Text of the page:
Queensland’s mining belt remains one of the worst regions in the state for vaccination rates less than a month before the borders reopen to COVID-19 hotspots. 

Key points:

  • 37 per cent of people in the mining-heavy Isaac region have not had any dose of a COVID-19 vaccine
  • Epidemiologist Paul Van Buynder says the mining sector faces an “enormous” risk of an outbreak
  • The Queensland Resources Council says misinformation and complacency are issues in vaccine uptake

The local government areas of Isaac, Central Highlands and Banana, home to some of the largest mining communities in the state, are all below 80 per cent first dose and 63 per cent double dose.

In the Isaac region alone, which includes the communities of Moranbah, Clermont, Dysart, Middlemount and Coppabella, 37 per cent of residents are not vaccinated at all, making it one of the worst in Australia.

Eighty per cent of the Isaac region’s workforce is employed in mining, so there’s a lot at stake.

Infectious disease epidemiologist at Griffith University Paul Van Buynder says there is an “enormous” risk of outbreaks in mining communities.

“We’ve seen from overseas that we need to get people triple vaccinated to really protect them strongly, and yet, we’ve got places in Queensland that haven’t had any vaccine at all to a significant extent.”

A map showing areas with poor vaccination rates and areas with coal mines and coal projects.

This map shows areas with first dose vaccination rates below 80 per cent. The dots depict coal mines, coal projects and advanced coal projects. Data current as of November 22.(ABC News)

Preparing to live with COVID

Isaac Mayor Anne Baker admits she’s “worried about the whole impact” on the region when the border wall comes down when the state average vaccination rate hits 80 per cent, expected between December 6 to 12.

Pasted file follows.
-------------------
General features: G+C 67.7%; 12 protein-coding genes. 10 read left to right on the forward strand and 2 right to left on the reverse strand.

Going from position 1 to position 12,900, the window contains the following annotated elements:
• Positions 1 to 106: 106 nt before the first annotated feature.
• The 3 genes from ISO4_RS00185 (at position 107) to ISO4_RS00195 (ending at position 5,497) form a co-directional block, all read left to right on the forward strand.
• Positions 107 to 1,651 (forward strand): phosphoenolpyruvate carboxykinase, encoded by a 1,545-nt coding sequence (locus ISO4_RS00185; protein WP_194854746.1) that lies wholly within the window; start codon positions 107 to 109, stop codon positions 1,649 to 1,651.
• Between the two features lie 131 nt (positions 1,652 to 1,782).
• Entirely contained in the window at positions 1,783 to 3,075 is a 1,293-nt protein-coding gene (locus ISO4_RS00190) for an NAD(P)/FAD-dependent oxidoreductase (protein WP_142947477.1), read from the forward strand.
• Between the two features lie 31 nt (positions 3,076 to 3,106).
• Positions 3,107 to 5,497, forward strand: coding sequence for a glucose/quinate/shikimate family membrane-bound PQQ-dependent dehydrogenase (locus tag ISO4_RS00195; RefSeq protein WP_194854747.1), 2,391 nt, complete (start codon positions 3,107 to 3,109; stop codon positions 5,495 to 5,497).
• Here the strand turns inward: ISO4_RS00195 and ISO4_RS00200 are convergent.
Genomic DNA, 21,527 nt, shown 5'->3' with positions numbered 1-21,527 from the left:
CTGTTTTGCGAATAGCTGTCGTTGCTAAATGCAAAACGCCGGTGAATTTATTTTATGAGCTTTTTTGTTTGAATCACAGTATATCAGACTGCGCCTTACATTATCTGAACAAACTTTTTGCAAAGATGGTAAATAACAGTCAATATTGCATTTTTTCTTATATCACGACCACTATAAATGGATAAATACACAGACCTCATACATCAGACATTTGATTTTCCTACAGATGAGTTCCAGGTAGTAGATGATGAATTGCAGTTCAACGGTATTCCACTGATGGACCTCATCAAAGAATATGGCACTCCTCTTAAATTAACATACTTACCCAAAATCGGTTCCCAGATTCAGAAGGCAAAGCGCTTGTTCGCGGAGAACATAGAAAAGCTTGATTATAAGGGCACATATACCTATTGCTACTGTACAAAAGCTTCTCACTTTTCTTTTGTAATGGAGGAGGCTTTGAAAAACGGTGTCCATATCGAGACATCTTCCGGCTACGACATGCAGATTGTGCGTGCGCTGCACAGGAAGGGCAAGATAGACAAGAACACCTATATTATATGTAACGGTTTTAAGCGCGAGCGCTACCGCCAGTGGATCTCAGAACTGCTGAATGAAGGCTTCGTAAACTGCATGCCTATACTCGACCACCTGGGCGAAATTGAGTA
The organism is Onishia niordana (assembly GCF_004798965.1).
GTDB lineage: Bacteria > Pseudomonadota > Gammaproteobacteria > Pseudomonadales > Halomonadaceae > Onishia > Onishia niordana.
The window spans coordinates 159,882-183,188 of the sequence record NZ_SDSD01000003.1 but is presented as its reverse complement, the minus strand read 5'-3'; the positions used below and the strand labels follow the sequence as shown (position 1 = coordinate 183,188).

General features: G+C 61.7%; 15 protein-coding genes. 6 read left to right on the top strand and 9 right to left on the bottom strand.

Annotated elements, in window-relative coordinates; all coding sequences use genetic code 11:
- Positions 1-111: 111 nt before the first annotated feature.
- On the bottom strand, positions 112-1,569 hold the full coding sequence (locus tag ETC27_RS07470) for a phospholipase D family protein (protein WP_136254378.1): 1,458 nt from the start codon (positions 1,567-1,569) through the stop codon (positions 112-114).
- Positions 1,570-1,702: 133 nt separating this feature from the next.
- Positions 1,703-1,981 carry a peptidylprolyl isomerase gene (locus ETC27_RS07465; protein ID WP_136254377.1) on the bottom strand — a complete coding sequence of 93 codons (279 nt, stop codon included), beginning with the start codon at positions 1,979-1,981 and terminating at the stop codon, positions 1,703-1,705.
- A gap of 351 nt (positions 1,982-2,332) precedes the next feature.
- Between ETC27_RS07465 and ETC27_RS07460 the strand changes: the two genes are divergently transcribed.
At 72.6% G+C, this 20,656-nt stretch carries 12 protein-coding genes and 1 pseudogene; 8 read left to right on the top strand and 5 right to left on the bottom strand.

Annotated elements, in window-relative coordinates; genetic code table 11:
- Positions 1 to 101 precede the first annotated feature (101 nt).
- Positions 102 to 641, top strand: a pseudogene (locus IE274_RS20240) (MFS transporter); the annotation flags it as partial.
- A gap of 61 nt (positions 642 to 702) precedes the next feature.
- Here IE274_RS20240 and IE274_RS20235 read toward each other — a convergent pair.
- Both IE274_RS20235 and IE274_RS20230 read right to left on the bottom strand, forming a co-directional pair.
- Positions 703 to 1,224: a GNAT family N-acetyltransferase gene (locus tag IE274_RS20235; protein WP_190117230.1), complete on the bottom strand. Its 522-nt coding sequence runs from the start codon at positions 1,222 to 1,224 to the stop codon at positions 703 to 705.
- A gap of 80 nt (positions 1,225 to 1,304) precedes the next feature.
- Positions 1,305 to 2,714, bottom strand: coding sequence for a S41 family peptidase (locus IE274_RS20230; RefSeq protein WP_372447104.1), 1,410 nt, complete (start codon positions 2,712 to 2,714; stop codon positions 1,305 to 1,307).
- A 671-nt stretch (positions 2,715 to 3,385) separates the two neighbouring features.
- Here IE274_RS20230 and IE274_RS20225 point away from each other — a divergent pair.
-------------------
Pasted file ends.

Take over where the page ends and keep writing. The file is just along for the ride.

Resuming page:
A woman with brown hair stands in front of a council building.

Anne Baker is concerned about the state reopening.(ABC Capricornia: Jasmne Hines)

“This region has not seen a lockdown since April 2020. We have not seen or lived through any community transmission,” Cr Baker said.

“We must be prepared and protected for that.”

The neighbouring shire of Central Highlands, which includes Emerald and Blackwater has about a quarter of the population unvaccinated with Banana Shire, which covers Moura and Theodore sitting at 23.4 per cent with no vaccination.

Misinformation an issue

However, regional councils are increasingly speaking out against the state government’s mandate, including Isaac and nearby Livingstone.

Cr Baker said her council had taken a pro-choice stance, including on vaccinations, and that it had been “extremely disappointing” to witness misinformation spreading in the community.

Needles containing the COVID vaccine sit in shallow blue plastic containers ready to be injected.

Vaccine hesitancy research shows exposure to COVID and access to health services improves vaccine uptake.(ABC News: Rebecca Trigger)

Ian Macfarlane, the chief executive of the Queensland Resources Council (QRC), agreed.

“If you’re not vaccinated, then you will catch the virus and you will get sick and you may die.

“They are the facts and the facts are that the immunisation program is easily the best protection by a long way.”

Mandate begins to influence uptake

Vanguard Health is contracted by the Mackay Hospital and Health Service to deliver vaccines to the Isaac region.

A woman in scrubs is sitting at a computer. She is smiling.

Sue Farrell says only 12 people attended one of her vaccine clinics in Dysart.(ABC Capricornia: Jasmine Hines)

Clinical operations manager Sue Farrell admitted there had not been a “great uptake”, but more people were coming forward since the state government announced unvaccinated Queenslanders would soon be banned from a raft of venues, including pubs, clubs, restaurants, cinemas and theme parks.